Prevalence and factors associated with schistosomiasis in five Schools of Ng'ombe township in Lusaka Urban District

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Kalungwana, Ng'andwe
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Schistosomiasis is a tropical disease caused by a parasitic worm of the genus Schistosoma. Natural streams, ponds and lakes are typical sources of infection, but over the past few decades,man-made reservoirs and irrigation systems have contributed to the spread of schistosomiasis.The disease is a rural problem, but urban foci can be found in many endemic areas.The Zambian Ministry of Health (MOH) reports that schistosomiasis highly prevalent in rural districts especially those close to the Lakes and rivers. Anecdotal evidence suggests that Ng’ombe Township is the hardest hit by schistosomiasis in Lusaka province of Zambia. Even though a number of studies including national surveys have been done on schistosomiasis, no study on the factors associated with the disease in Ng’ombe Township has been documented. A Cross Sectional Exploratory survey was conducted to determine the prevalence and factors associated with Schistosomiasis in five schools of Ng’ be Township in Lusaka district where a total of 260 school-going children aged 8-14 years participated in the study. No cases of were recorded in the five schools of Ng’ombe Township. However, the prevalence of infection was 13.1% (34/260) overall.Age is significantly associated with infection. Compared with participants age less than 10 years, participants aged 10-11 years and those aged 12 years or older were 5.17 (95% CI [1.62,16.49]) and 14.96 (95% CI [2.52, 88.65]) times more li ly to get infected, respectively.Children in grade five were 65% (AOR=0.35, 95% CI [0.02, 0.40]) less likely to have Schistosomiasis than those in grade three. Pupils whose source of water at school was a public water tap were 73% (AOR=0.27, 95% CI [0.09, 0.90]) less likely to have schistosomiasis than those that were using a communal hand pump at school Pupils of Ng’ombe Township are highly knowledgeable about the disease. Continuing health education programs are clearly needed to maintain the levels of awareness of the disease in schools.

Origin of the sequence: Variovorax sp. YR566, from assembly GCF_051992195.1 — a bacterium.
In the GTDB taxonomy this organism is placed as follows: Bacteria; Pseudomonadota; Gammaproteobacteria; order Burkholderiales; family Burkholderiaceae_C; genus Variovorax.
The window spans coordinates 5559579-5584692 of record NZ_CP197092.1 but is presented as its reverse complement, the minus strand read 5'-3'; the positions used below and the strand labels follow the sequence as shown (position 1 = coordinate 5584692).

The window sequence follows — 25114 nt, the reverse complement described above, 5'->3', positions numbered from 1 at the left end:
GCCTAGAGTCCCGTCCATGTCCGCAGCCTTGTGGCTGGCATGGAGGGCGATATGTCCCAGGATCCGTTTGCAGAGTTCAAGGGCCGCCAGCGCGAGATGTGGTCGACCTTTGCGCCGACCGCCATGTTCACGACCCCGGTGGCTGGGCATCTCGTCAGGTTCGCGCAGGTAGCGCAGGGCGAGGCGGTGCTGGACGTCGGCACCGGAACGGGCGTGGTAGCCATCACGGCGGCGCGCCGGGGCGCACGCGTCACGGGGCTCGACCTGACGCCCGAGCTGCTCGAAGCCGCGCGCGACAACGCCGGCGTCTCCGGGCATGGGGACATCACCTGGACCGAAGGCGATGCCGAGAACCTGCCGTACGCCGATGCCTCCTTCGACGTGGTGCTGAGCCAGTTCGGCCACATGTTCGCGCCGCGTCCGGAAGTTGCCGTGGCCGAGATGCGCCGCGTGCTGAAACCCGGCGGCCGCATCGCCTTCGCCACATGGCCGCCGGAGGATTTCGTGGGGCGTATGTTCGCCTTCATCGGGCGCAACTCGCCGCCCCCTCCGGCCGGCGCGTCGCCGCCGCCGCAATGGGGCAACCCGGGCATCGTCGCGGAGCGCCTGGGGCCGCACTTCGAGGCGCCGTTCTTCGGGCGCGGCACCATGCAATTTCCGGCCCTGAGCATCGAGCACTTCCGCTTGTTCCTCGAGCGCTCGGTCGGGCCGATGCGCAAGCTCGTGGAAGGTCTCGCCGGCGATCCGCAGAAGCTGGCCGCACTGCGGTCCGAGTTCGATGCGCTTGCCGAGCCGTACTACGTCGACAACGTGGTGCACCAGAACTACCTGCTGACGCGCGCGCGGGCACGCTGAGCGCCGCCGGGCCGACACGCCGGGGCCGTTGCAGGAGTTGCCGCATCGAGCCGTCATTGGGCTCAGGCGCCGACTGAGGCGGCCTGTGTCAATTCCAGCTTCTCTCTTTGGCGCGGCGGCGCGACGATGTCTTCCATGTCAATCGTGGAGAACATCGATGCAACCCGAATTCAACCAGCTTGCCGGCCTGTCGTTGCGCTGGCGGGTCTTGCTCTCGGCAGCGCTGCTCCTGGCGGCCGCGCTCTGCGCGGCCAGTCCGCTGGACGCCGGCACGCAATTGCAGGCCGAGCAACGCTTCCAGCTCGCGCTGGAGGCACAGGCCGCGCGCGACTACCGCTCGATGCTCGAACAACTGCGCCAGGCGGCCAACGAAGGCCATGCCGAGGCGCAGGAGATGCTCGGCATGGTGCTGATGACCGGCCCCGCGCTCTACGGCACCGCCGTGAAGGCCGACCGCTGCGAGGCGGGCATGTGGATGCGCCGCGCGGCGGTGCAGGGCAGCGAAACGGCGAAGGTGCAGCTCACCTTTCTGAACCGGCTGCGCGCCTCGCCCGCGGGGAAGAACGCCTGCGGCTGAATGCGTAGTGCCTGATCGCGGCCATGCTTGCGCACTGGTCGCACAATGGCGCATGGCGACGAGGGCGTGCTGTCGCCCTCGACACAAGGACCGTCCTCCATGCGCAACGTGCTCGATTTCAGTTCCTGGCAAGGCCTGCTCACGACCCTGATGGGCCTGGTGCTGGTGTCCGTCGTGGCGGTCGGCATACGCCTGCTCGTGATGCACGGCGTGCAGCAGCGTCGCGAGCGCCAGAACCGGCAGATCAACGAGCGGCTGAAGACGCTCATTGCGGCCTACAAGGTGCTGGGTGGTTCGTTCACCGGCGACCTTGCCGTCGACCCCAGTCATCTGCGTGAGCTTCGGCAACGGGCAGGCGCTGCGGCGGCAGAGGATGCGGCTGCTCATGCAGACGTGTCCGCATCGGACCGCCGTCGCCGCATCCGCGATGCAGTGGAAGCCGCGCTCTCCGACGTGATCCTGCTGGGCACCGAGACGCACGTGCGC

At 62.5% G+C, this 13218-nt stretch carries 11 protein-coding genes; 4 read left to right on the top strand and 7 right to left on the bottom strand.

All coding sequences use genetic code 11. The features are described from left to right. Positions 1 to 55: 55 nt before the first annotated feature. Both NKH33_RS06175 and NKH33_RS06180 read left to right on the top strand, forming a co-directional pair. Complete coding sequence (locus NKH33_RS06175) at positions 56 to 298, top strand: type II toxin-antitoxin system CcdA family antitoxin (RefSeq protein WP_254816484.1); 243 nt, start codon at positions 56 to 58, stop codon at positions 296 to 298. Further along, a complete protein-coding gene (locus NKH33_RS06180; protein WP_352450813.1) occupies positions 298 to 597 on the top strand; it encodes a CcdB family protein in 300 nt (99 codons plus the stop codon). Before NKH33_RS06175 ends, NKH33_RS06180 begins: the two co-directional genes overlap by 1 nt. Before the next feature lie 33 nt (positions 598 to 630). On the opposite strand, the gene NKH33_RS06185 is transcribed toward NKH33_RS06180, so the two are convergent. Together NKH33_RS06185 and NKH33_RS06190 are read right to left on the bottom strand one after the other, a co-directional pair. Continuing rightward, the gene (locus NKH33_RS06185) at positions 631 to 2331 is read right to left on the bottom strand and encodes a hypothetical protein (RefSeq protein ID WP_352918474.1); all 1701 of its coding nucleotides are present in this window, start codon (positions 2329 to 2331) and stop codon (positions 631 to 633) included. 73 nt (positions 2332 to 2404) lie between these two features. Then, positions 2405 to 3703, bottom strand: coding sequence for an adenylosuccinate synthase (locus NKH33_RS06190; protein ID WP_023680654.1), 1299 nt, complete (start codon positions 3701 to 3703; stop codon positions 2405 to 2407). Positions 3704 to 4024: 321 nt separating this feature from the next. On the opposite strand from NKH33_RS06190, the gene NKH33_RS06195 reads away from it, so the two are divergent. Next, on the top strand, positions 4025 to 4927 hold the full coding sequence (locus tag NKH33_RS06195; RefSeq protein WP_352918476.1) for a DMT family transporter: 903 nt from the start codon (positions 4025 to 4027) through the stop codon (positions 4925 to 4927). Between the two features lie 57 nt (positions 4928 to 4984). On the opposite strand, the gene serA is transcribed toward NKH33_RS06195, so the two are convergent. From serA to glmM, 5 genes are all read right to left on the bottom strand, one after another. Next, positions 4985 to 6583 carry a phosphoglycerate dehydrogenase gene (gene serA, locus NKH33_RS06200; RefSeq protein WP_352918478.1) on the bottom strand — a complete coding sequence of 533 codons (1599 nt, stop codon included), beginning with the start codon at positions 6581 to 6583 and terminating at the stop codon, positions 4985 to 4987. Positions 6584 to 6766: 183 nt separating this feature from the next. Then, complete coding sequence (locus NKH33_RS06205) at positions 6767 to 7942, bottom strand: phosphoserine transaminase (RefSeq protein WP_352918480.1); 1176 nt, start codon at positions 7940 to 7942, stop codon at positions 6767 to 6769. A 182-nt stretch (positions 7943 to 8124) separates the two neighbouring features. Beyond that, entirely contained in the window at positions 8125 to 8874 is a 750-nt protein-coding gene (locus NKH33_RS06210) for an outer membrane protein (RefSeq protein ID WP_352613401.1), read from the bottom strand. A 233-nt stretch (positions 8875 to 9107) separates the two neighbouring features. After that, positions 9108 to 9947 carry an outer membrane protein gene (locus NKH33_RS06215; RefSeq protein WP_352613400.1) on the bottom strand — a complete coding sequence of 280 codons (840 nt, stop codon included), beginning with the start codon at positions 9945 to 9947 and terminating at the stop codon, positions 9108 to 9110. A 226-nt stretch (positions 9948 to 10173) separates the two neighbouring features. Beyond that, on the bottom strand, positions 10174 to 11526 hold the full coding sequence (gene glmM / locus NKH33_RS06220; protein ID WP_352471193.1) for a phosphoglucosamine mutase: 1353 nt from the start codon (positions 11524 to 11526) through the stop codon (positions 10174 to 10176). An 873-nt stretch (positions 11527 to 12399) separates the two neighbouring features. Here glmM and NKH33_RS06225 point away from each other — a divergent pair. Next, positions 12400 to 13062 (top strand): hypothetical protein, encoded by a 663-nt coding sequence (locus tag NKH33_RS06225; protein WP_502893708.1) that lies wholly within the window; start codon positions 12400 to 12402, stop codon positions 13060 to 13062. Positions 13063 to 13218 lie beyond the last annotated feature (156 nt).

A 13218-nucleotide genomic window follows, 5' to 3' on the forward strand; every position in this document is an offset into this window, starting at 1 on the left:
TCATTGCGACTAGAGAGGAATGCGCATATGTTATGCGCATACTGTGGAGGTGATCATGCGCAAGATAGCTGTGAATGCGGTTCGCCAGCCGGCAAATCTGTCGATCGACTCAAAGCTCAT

Schistomiasis , Bilharziasis , Snail fever